BUCKMAN CO. V. PLAINTIFFS’ LEGAL COMM. (98-1768) 531 U.S. 341 (2001)
159 F.3d 817, reversed.
[ Rehnquist ]
[ Stevens ]
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Stevens, J., conrurring in judgment

NOTICE:  This opinion is subject to formal revision before publication in the preliminary print of the United States Reports. Readers are requested to notify the Reporter of Decisions, Supreme Court of the United States, Washington, D. C. 20543, of any typographical or other formal errors, in order that corrections may be made before the preliminary print goes to press.


No. 98—1768



[February 21, 2001]

    Justice Stevens, with whom Justice Thomas joins, concurring in the judgment.

    As the Court points out, an essential link in the chain of causation that respondent must prove in order to prevail is that, but for petitioner’s fraud, the allegedly defective orthopedic bone screws would not have reached the market. The fact that the Food and Drug Administration (FDA) has done nothing to remove the devices from the market, even though it is aware of the basis for the fraud allegations, convinces me that this essential element of the claim cannot be proved. I therefore agree that the case should not proceed.1

    This would be a different case if, prior to the instant litigation, the FDA had determined that petitioner had committed fraud during the §510(k) process and had then taken the necessary steps to remove the harm-causing product from the market. Under those circumstances, respondent’s state-law fraud claim would not depend upon speculation as to the FDA’s behavior in a counterfactual situation but would be grounded in the agency’s explicit actions. In such a case, a plaintiff would be able to establish causation without second-guessing the FDA’s decisionmaking or overburdening its personnel, thereby alleviating the Government’s central concerns regarding fraud-on-the-agency claims.

    If the FDA determines both that fraud has occurred and that such fraud requires the removal of a product from the market, state damages remedies would not encroach upon, but rather would supplement and facilitate, the federal enforcement scheme. Cf. Medtronic, Inc. v. Lohr, 518 U.S. 470, 495 (1996) (holding that the presence of a state-law damages remedy for violations of FDA requirements does not impose an additional requirement upon medical device manufacturers but “merely provides another reason for manufacturers to comply with . . . federal law”); id., at 513 (O’Connor, J., concurring in part and dissenting in part) (same).2

    Under the preemption analysis the Court offers today, however, parties injured by fraudulent representations to federal agencies would have no remedy even if recognizing such a remedy would have no adverse consequences upon the operation or integrity of the regulatory process. I do not believe the reasons advanced in the Court’s opinion support the conclusion that Congress intended such a harsh result. Cf. Silkwood v. Kerr-McGee Corp., 464 U.S. 238, 251 (1984) (declining to infer that a federal statutory scheme that affords no alternative means of seeking redress preempted traditional state-law remedies). For that reason, although I concur in the Court’s disposition of this case, I do not join its opinion.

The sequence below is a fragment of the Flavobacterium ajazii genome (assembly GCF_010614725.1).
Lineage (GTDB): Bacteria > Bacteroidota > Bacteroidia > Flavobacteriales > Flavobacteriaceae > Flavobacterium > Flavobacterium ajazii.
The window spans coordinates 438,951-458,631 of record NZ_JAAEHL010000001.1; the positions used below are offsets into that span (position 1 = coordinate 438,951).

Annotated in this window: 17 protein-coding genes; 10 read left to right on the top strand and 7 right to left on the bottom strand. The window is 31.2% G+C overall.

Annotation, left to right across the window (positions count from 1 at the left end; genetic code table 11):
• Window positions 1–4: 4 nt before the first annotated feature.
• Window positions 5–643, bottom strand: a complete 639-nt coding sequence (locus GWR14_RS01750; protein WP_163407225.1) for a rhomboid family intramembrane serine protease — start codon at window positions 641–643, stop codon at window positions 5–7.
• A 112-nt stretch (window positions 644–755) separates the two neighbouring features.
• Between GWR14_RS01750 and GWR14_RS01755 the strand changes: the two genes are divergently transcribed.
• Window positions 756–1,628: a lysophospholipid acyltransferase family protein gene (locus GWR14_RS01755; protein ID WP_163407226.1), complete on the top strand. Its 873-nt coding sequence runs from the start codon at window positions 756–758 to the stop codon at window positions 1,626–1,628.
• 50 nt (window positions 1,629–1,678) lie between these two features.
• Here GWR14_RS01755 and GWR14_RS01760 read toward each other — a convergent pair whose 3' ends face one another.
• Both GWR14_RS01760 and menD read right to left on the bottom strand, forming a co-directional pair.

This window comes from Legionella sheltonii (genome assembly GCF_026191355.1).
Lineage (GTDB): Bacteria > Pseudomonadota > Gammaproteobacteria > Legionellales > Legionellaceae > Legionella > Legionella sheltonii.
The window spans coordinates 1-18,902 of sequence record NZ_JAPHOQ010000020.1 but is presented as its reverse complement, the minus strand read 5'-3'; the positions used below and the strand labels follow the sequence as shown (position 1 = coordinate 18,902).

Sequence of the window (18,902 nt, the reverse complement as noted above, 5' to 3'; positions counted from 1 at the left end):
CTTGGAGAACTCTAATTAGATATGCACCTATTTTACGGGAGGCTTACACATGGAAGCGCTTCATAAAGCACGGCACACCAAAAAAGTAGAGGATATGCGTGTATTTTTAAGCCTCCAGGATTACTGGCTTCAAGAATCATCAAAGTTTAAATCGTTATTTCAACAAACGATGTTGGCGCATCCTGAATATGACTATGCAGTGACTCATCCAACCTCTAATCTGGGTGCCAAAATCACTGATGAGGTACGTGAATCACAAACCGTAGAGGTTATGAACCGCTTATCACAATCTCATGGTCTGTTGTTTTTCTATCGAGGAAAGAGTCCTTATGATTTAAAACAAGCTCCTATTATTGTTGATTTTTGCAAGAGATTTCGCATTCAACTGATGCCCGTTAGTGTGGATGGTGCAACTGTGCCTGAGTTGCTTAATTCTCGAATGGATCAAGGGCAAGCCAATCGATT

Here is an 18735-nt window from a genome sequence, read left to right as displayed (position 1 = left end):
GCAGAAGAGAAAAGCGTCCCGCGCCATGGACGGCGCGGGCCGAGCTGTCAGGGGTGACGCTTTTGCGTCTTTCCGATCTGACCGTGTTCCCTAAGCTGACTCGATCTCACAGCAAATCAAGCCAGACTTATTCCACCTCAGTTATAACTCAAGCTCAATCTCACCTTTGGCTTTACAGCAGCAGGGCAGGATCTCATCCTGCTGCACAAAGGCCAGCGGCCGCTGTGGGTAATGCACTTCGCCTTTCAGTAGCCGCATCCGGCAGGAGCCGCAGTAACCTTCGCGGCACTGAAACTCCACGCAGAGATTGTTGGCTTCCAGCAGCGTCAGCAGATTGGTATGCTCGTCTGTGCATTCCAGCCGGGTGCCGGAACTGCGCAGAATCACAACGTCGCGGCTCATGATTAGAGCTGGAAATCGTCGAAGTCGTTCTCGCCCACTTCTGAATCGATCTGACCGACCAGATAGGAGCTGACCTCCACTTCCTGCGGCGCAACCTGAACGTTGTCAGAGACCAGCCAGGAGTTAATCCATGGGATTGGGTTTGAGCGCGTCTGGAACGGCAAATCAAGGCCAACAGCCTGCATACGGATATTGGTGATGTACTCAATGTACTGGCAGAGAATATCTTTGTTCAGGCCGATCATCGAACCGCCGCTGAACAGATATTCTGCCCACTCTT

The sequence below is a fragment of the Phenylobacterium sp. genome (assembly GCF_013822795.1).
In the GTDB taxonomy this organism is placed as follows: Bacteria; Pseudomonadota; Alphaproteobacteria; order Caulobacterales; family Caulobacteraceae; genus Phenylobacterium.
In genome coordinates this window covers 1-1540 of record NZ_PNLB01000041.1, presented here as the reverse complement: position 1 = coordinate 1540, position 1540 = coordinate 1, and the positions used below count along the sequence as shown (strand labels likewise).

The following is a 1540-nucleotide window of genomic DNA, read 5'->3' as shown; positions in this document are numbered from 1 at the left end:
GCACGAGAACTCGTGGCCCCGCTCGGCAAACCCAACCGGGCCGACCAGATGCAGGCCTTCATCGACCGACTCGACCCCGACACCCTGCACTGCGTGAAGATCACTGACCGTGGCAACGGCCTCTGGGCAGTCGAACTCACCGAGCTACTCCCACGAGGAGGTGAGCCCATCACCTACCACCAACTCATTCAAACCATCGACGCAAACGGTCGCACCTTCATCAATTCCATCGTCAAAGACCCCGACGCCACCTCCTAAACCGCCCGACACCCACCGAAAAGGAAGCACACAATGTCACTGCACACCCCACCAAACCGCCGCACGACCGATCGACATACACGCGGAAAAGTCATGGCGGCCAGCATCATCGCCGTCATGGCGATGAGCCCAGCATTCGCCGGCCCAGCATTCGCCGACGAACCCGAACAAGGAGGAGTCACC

1.  Though my analysis focuses on the failure of the plaintiffs to establish a necessary element of their claim, that failure is grounded not in the minutiae of state law but in the details of the federal regulatory system for medical devices. Therefore, while this case does not fit neatly into our pre-existing preemption jurisprudence, it is accurate, in a sense, to say that federal law “preempts” this state-law fraud-on-the-FDA claim because the FDA has not acknowledged such a fraud and taken steps to remove the device from the market.

2.  Though the United States in this case appears to take the position that fraud-on-the-FDA claims conflict with the federal enforcement scheme even when the FDA has publicly concluded that it was defrauded and taken all the necessary steps to remove a device from the market, see Brief for United States as Amicus Curiae 24, 30, that has not always been its position. As recently as 1994, the United States took the position that state law tort suits alleging fraud in FDA applications for medical devices do not conflict with federal law where the FDA has “subsequently concluded” that the device in question never met the appropriate federal requirements and “initiated enforcement actions” against those responsible for fraudulently obtaining its approval. Brief for United States as Amicus Curiae in Talbott v. C. R. Bard, Inc., No. 94—1951 (CA1), reprinted in App. to Pet. for Cert. in Talbott v. C. R. Bard., Inc., O. T. 1995, No. 95—1321, p. 84a.